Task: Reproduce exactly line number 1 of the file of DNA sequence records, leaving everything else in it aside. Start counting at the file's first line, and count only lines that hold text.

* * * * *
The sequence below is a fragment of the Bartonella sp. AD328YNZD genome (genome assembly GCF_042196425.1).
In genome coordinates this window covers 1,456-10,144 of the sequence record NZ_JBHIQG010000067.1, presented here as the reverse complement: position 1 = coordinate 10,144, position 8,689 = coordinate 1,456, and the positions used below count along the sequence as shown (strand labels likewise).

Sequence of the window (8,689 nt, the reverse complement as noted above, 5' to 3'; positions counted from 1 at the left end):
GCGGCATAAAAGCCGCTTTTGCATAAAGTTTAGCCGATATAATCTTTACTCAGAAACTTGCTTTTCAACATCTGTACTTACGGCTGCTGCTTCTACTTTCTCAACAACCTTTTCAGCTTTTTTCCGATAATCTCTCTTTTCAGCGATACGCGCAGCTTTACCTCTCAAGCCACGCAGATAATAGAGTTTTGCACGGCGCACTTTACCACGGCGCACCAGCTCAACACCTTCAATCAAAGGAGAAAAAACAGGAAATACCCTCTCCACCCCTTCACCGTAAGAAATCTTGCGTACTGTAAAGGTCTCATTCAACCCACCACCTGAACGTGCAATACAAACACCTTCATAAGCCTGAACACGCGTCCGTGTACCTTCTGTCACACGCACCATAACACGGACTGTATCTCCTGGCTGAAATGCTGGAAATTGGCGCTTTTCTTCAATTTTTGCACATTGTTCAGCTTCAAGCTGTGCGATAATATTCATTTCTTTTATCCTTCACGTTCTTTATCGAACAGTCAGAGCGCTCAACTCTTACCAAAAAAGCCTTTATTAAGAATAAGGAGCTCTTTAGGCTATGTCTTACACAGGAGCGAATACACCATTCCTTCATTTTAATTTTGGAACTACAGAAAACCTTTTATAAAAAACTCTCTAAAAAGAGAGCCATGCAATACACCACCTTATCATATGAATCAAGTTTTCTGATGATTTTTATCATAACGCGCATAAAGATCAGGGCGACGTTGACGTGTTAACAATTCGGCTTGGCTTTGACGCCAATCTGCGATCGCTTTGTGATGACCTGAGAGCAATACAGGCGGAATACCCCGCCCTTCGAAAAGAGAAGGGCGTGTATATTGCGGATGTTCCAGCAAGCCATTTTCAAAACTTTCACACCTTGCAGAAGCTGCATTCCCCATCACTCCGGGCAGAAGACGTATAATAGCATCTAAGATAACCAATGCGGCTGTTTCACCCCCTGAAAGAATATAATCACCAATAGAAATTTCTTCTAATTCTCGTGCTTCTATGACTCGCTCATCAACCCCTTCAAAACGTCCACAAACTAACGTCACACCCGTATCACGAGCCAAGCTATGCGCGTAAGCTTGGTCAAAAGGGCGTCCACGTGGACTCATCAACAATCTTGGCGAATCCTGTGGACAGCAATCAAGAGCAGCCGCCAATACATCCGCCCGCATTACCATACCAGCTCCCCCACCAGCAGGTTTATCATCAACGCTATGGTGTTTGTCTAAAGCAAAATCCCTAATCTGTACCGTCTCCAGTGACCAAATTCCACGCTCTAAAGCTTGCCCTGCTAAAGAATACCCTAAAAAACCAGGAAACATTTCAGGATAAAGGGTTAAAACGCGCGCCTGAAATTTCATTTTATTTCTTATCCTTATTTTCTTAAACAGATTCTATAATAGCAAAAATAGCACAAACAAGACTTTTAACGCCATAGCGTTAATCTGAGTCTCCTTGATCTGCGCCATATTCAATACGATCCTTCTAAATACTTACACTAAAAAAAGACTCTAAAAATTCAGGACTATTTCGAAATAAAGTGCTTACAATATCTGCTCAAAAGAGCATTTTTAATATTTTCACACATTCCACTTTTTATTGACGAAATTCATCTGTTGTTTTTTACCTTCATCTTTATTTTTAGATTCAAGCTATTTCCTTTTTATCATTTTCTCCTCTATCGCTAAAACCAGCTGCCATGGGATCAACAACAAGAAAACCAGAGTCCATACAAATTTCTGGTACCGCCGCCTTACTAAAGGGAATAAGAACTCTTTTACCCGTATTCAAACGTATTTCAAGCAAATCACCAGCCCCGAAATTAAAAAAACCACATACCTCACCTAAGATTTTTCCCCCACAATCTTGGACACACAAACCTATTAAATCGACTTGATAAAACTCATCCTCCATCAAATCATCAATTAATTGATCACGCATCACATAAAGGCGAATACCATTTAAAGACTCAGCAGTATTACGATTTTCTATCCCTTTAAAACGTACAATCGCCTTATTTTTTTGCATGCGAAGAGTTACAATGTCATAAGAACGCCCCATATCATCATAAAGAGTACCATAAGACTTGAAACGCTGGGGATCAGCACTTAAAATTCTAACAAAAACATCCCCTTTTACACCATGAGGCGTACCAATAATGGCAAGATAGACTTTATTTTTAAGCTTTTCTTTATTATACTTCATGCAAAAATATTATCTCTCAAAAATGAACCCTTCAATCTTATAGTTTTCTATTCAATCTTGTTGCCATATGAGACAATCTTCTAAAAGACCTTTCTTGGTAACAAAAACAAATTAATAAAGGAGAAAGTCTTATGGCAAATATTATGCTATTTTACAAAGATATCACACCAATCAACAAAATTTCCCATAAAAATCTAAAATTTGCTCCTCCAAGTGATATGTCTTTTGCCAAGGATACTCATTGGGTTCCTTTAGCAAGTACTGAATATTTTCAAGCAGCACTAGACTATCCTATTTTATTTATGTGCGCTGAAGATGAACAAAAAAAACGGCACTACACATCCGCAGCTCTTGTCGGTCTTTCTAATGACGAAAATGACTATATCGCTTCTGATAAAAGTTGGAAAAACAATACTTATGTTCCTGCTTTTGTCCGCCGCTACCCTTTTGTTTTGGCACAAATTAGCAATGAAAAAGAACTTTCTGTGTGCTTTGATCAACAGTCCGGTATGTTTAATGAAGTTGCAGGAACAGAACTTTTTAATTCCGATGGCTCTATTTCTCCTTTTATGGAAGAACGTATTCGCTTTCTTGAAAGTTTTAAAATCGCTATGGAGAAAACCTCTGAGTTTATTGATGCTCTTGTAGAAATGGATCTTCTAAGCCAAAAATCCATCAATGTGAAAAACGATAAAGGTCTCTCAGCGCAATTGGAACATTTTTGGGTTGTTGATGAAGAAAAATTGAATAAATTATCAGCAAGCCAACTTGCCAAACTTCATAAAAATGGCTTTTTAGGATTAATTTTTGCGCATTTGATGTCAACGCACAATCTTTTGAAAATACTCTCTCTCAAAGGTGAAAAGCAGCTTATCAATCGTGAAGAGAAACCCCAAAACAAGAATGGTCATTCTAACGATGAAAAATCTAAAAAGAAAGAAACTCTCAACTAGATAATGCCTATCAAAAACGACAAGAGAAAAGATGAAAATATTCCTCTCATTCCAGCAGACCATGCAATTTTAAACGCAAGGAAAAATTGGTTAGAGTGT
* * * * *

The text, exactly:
The sequence below is a fragment of the Bartonella sp. AD328YNZD genome (genome assembly GCF_042196425.1).